In Tom Wolfe’s Bonfire of the Vanities , self-styled “Master of the Universe” Sherman McCoy, a wealthy bond-trader, has been brought low by the exposure and criminal prosecution of his involvement in a hit-and-run car accident. Released on bail amid a giant media circus, he returns to his $3 million Park Avenue townhouse, only to find that he cannot escape the sound of demonstrators with bullhorns shouting his name. The world all around is “titillated […] by his disgrace.” Abandoned by his wife and all his friends, he still finds mockers and exploiters eager to invade his privacy and “sniff[] and sniff[] at his shame, until their faces stiffened from the stench.” It’s the perfect nightmare demonstration that, in a democratic society with an excitable press, wealth and privilege (at least at McCoy’s level) do not provide immunity against the threat of public destruction.
In each of these three scenes, a holder of substantial wealth, high rank, or both together faces a startling power outage. Lady Catherine cannot quell what she deems “[t]‌he upstart pretensions of a young woman without family, connections, or fortune.” Gatsby’s recently acquired vast wealth proves inadequate to satisfy his upstart pretensions. McCoy is offered up as a cheap sacrifice to the mass voting and consumer public by people who can advance their own interests by doing so.
Each of these three novels is written in a realistic vein, with close attention to contemporary detail regarding the author’s own society. Yet the conclusion best drawn from them is not that Austen, Fitzgerald and Wolfe view the holders of great wealth or rank as facing impotence or failure on an everyday basis. To the contrary, each moment comes near the climax of a distinctive drama that has been building since the novel’s first paragraph. Its being un usual adds to its power. In each case, however, the moment grows organically out of broader social conflicts that the novels depict as more generally swirling around wealth and high rank.
In Pride and Prejudice , the central battle concerns the relative status of people at different levels within England’s landholding gentry. Lady Catherine not only feels entitled to issue commands to Elizabeth but views Darcy as residing far above “the sphere in which you have been brought up.” Elizabeth, for her part, not only refuses to be “intimidated into anything” that her personal judgment tells her is “wholly unreasonable” but also says their spheres are the same. “He is a gentleman; I am a gentleman’s daughter; so far we are equal.” (How fully she believes this is another matter.)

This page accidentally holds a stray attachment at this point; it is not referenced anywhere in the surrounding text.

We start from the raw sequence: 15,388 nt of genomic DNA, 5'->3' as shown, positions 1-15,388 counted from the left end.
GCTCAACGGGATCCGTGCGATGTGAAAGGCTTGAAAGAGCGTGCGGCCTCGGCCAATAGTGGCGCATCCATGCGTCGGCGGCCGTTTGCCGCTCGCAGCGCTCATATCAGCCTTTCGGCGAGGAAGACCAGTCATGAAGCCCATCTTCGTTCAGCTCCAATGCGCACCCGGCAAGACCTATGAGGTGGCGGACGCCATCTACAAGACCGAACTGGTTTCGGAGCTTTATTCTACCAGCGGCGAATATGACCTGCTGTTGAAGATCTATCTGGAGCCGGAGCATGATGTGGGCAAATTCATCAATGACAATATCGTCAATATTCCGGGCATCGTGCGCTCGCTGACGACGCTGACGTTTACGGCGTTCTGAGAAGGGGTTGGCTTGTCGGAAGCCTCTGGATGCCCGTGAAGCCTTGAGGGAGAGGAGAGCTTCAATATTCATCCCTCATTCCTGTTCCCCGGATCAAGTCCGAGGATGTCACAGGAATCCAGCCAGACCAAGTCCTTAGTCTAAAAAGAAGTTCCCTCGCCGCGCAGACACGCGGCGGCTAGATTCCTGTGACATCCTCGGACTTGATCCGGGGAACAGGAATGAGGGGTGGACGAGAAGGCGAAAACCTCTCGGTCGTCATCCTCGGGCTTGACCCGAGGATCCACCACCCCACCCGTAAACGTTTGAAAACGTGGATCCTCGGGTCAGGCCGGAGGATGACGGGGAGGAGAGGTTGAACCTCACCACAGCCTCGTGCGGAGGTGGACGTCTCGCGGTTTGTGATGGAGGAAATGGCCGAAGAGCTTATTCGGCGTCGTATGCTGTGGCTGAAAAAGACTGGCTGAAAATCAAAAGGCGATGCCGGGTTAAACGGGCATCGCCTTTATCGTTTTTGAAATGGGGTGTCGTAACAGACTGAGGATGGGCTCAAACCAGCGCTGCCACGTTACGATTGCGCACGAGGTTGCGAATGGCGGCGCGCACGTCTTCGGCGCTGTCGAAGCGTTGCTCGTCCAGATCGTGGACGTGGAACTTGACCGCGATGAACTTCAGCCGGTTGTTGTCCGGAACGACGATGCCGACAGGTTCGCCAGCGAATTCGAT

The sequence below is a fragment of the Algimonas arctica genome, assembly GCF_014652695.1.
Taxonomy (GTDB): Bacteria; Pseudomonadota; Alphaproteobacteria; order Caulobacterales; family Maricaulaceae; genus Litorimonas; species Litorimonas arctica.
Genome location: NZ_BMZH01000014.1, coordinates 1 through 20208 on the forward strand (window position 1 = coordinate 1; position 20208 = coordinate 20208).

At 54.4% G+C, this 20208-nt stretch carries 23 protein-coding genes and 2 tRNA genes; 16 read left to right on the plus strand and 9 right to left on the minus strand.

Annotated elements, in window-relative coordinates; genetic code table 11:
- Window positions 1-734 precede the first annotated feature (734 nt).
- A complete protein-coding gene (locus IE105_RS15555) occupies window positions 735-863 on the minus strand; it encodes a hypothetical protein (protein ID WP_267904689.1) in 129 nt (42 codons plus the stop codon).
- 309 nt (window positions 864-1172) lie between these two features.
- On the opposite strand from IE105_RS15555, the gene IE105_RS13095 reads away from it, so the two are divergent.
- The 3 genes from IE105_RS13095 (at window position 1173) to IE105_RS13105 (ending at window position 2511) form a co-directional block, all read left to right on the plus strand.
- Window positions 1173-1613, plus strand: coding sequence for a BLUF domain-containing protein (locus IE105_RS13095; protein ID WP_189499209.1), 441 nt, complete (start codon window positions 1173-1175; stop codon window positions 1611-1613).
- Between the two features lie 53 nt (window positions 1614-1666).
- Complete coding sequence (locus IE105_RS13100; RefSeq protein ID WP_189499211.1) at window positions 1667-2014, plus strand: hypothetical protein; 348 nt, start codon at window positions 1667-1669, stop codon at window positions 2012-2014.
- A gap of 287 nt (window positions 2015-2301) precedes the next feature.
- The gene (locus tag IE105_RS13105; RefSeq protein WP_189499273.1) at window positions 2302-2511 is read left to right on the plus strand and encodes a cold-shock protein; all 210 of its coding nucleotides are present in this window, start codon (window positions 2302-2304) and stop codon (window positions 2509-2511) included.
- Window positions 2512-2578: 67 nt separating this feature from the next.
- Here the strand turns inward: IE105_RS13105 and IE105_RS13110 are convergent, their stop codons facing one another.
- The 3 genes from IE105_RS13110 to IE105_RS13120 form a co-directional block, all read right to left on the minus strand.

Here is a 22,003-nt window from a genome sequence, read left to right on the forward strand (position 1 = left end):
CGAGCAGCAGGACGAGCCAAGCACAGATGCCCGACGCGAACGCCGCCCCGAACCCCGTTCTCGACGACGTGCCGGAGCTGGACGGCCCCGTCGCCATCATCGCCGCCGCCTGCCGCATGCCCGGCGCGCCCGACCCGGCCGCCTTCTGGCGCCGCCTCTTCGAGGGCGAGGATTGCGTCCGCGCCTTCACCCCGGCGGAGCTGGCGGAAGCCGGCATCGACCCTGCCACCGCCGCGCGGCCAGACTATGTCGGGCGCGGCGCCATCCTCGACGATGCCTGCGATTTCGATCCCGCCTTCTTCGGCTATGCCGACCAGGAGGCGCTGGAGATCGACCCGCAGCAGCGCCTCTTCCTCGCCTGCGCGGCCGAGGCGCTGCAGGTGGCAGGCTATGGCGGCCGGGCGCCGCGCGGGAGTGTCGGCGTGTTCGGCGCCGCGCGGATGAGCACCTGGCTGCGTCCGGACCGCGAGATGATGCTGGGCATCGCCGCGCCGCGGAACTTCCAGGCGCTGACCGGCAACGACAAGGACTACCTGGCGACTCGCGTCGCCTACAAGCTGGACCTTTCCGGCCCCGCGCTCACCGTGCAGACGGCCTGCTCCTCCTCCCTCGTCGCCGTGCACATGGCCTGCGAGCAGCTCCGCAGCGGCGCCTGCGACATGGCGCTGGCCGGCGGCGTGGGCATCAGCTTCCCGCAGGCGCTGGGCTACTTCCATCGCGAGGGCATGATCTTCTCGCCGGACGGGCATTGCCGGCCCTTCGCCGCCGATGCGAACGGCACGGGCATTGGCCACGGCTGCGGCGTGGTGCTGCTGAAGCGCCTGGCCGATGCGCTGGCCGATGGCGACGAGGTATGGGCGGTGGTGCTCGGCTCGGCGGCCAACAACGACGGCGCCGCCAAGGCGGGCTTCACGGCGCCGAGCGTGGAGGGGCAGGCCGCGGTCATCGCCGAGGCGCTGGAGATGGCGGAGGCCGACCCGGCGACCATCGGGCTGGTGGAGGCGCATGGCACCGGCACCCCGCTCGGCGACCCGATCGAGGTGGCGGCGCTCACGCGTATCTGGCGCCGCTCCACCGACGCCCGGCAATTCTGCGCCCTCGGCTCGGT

The Great Gatsby ’s core status conflicts similarly revolve around a bid for admission to the very top. Here, however—more than a century later, and on the other side of the Atlantic Ocean—the issue is permeability, rather than breadth. Gatsby seeks admission to the very top by reason of his recently having acquired great wealth. Part of Daisy’s appeal to Gatsby is that she is an authentic top-ranker by birth, whereas he can only pretend to be one. Her voice is “full of money,” he says, in a society where, at least in some circles, inheritance is the dominant metric. His sense of personal inferiority, because he was not born rich, is crucial to Tom Buchanan’s ability to crush him.
By the time of Bonfire of the Vanities , we have transitioned to a society in which making money conveys more status than inheriting it. In addition, Wolfe offers us a very different angle on dignitary conflicts between those at the very top and everyone else. Here, a central point is that people of middle or lower rank feel resentment for their betters’ arrogant pretensions—fueling their delight at McCoy’s ignominious fall. Yet the novel focuses from the inside on his torment, rather than on their delight, or on any grievances that might fuel it. The Bonfire of the Vanities is thus, among other things, anxiety porn regarding fears that may be felt at the top. It offers its empathy to one who is gazing down from above, rather than, as in Pride and Prejudice and The Great Gatsby , up from below.
A still broader set of lessons from these novels (and others) concerns the use of literature to help us understand high-end inequality. Great wealth and claims to high rank may be associated with intense status conflicts—whether concerning rival elites, admission to a particular elite, or the proper relationships between people at different levels. These conflicts inevitably reflect the particular social contexts in which they arise, rather than just depending on the protagonists’ relative wealth. Narrative fiction can offer unique qualitative insights about a given society’s status conflicts—thereby both complementing and informing expressly empirical social science research. As it happens, the sociological issues around high-end inequality are especially important in America and peer societies today, given the recent growth of wealth and income concentration at the very top, along with the reasons why they matter. These reasons, in turn, bear the influence of both quantitative and qualitative considerations.
The Recent Sharp Rise of High-End Inequality
A recent leading study found that, between 1979 and 2014, the share of overall US wealth that was held by the top 0.1 percent more than tripled, from 7 percent to 22 percent (Saez and Zucman, 2014 ). Meanwhile, the top 0.01 percent was pulling away from the top 0.1 percent, and the top 0.001 percent from the top 0.01 percent, in a process that economists call “fractal inequality” (Lowry 2014 ).
While other reputable studies have found marginally less (